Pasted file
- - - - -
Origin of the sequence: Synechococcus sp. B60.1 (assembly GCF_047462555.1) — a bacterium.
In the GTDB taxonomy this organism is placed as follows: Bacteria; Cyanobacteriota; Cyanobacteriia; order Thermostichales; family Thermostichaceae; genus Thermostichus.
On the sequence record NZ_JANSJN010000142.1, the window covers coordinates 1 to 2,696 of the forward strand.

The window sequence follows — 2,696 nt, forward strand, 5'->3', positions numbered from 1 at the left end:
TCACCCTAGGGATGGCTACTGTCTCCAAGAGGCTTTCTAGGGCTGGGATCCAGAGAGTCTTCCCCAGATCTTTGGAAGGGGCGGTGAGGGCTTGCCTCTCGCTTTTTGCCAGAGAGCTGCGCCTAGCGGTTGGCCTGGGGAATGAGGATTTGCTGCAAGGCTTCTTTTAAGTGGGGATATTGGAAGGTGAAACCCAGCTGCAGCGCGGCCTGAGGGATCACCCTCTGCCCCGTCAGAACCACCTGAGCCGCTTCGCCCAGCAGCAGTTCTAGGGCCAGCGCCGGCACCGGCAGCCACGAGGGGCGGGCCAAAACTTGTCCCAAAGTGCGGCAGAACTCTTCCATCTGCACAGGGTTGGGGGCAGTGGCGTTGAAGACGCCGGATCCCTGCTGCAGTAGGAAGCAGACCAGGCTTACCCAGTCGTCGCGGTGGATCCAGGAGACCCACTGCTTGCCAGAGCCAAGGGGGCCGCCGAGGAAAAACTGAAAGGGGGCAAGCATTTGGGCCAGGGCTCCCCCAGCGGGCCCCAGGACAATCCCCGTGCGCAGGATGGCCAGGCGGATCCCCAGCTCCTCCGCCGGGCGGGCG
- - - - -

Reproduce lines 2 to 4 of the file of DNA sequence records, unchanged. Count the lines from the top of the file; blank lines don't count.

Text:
In the GTDB taxonomy this organism is placed as follows: Bacteria; Cyanobacteriota; Cyanobacteriia; order Thermostichales; family Thermostichaceae; genus Thermostichus.
On the sequence record NZ_JANSJN010000142.1, the window covers coordinates 1 to 2,696 of the forward strand.

The window sequence follows — 2,696 nt, forward strand, 5'->3', positions numbered from 1 at the left end: